- McCormack, R.B. & Ayhong S. (in prep). Euastacus n. sp., a new freshwater crayfish from the Great Dividing Range, New South Wales.
- McCormack, R.B. (in prep). The Bemm Spiny Crayfish Euastacus sp. nov. A new crayfish from the highlands of eastern Victoria, Australia. (Peer-reviewed scientific journal article).
- McCormack, R.B. (in prep).The Capture of Primary Burrowing Crayfish via Mist Net & Ring Snares.(Peer-reviewed scientific journal article).
- McCormack, R.B. & Fetzner, J.W. (in prep). Conservation of Imperiled Crayfish — Euastacus sp. nov (decapoda: parastacidae), a freshwater crayfish from the upper reaches of the Snowy River, East Gippsland, Victoria, Australia. (Peer-reviewed scientific journal article).
- McCormack, R.B. Horwitz, P. (in prep). Conservation of Imperilled Crayfish – Gramastacus sp. nov.(decapoda: parastacidae), a lowland coastal crayfish from the central & mid north coast, New South Wales, Australia.(Peer-reviewed scientific journal article).
- McCormack, R.B. Raadik, T. (in prep). Conservation of Imperiled Crayfish — Cherax sp. nov. (decapoda: parastacidae), a lowland flood plain crayfish of the Murray River.(Peer-reviewed scientific journal article).
- McCormack, R.B., Davie, P. & Jerry, D. Review and redescription of freshwaters crayfish of the genus Cherax Erichson (Decapoda: Parastacidae) of Queensland.(in prep) (Project 100058).
– Taxonomy, distribution and ecology of the northern yabby, Cherax cairnsensis (Riek 1969).
– Taxonomy, distribution and ecology of the Water Hole Yabby, Cherax cartalacoolah (Short 1993)
– Taxonomy, distribution and ecology of the cusped yabby Cherax cuspidatus (Riek 1969).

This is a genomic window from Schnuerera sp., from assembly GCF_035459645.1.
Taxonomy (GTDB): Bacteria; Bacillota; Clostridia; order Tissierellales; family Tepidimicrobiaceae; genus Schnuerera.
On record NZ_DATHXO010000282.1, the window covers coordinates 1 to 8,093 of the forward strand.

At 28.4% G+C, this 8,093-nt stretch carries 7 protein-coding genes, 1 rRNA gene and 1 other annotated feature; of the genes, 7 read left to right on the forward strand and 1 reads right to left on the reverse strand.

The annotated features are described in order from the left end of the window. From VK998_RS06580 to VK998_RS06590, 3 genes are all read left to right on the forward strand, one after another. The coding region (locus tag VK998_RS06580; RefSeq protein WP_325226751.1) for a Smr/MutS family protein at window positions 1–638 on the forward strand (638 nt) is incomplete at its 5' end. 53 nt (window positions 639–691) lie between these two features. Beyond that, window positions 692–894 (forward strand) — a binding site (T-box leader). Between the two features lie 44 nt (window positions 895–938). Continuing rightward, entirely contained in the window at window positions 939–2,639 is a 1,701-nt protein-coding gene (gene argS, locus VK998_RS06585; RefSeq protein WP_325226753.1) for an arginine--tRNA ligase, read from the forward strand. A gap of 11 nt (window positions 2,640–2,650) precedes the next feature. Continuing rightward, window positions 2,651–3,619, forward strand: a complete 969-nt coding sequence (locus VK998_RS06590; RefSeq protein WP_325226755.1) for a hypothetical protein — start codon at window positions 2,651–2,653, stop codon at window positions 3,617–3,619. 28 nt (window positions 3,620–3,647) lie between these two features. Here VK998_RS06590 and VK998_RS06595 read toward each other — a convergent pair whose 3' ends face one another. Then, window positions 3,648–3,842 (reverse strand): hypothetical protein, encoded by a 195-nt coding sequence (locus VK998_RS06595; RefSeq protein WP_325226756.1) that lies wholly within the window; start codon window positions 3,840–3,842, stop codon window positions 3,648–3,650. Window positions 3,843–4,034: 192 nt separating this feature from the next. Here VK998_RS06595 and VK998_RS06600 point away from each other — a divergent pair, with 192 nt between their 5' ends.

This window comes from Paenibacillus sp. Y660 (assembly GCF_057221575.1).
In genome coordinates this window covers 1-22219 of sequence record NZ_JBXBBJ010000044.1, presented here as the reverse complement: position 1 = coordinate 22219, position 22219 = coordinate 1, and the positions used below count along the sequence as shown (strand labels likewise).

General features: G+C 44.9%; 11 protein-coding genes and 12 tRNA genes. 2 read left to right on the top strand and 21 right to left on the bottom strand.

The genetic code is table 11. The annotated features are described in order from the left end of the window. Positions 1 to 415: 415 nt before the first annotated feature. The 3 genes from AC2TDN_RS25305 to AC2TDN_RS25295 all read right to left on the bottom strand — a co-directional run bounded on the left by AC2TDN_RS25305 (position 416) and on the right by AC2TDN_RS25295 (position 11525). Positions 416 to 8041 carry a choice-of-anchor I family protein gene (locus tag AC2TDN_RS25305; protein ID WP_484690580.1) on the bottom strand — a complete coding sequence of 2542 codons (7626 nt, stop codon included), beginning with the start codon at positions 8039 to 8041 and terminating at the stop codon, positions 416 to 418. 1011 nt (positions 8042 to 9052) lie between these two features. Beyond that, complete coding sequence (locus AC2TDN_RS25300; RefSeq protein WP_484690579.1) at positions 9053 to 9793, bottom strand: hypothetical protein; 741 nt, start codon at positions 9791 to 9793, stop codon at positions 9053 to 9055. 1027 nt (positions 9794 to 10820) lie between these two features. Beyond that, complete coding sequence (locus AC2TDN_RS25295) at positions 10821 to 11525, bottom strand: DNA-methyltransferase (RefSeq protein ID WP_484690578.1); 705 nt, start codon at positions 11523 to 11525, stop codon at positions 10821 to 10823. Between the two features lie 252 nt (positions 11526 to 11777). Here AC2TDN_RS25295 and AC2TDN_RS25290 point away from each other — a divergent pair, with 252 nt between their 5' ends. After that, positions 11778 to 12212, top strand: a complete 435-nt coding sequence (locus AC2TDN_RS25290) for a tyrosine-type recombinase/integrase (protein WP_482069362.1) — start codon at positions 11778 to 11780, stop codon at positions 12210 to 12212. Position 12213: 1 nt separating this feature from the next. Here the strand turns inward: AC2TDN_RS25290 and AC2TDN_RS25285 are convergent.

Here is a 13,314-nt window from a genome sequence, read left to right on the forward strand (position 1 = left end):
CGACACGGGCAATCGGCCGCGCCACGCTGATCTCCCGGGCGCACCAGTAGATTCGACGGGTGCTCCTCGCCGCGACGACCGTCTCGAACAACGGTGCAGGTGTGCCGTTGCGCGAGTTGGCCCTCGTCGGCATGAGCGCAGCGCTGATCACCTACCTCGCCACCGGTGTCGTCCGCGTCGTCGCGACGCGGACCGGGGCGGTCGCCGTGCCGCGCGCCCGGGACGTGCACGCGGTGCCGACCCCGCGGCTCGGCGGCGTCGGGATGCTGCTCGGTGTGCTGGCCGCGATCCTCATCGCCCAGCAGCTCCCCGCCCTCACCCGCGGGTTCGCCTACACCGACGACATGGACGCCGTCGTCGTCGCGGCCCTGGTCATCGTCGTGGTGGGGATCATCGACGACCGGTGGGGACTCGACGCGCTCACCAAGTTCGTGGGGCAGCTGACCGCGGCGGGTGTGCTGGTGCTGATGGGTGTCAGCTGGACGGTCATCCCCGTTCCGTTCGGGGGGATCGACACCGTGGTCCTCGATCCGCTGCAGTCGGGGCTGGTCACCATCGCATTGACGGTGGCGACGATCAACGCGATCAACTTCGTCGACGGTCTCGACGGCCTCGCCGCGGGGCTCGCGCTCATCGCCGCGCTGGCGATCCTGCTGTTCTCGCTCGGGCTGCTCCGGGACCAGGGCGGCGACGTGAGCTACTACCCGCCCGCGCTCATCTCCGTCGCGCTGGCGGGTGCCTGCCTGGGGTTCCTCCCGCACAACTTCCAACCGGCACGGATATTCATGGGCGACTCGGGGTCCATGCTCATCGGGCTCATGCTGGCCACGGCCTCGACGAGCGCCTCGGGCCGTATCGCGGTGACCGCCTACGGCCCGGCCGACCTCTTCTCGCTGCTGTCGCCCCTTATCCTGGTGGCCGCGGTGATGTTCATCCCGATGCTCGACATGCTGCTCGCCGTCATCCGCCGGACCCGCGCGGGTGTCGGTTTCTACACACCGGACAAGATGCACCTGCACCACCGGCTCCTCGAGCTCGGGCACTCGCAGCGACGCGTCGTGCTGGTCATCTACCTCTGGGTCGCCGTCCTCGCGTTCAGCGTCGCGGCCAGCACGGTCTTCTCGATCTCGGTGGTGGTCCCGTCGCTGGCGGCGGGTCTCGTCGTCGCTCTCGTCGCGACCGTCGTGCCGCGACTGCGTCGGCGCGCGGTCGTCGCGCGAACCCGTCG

– Taxonomy, distribution and ecology of the orange fingered yabby, Cherax depressus (Riek 1951).
– The common Brisbane yabby Cherax sp. nov. a new species of freshwater crayfish from south eastern Queensland, Australia.
– Taxonomy, distribution and ecology of the Upper Tully Yabby, Cherax parvus (Short & Davie 1993)
– Taxonomy, distribution and ecology of the tropical Yabby, Cherax rhynchotus (Riek 1951).
– Taxonomy, distribution and ecology of the elusive yabby, Cherax rotundus (Clark 1941).
– Taxonomy, distribution and ecology of Wassell’s Yabby, Cherax wasselli (Riek 1969).
- McCormack, R.B., (in prep). Identification of the freshwater crayfish genus Cherax Erichson (Decapoda: Parastacidae) of New South Wales, Australia.
- McCormack, R.B., Raadik, T. (in prep). The Swamp Yabby Cherax sp. nov. (Decapoda: Parastacidae): a new species of freshwater crayfish from the Murray Drainage Basin, Australia.(Peer-reviewed scientific journal article).
- McCormack, R.B. (in prep) Conservation of Imperilled Crayfish: The Tianjara Crayfish, Euastacus guwinus Morgan 1997. (Peer-reviewed scientific journal article).
- McCormack, R.B., Jerry, D.R. and Van der Werf, P.S. The freshwater spiny crayfish Euastacus bindal (Decapod: Parastacidae) with notes on biology, distribution and conservation status.
- McCormack, R.B. and Van der Werf, P.S. The freshwater spiny crayfish Euastacus maidae (Decapod: Parastacidae) with notes on biology, distribution and conservation status.
- McCormack, R.B. and Crass, D. New records and review of the distribution and ecology of freshwater crayfish (Crustacea, Decapoda, Parastacidae) of the southern catchment of the Clyde River, New South Wales, Australia.
- McCormack, R.B., Van-der-Werf, P., Burnes, C. and Van Wyk, C. The distribution, ecology and conservation status of Euastacus binzayedi Coughran et al, 2013 (Crustacea: Decapoda: Parastacidae), a dwarf freshwater crayfish from the Gondwana Rainforests, south-eastern Queensland, Australia.
- McCormack, R.B., and Burnes, C. Southern range extension of the river swimming crab (or herring bow crab) Varuna litterata into coastal New South Wales, Australia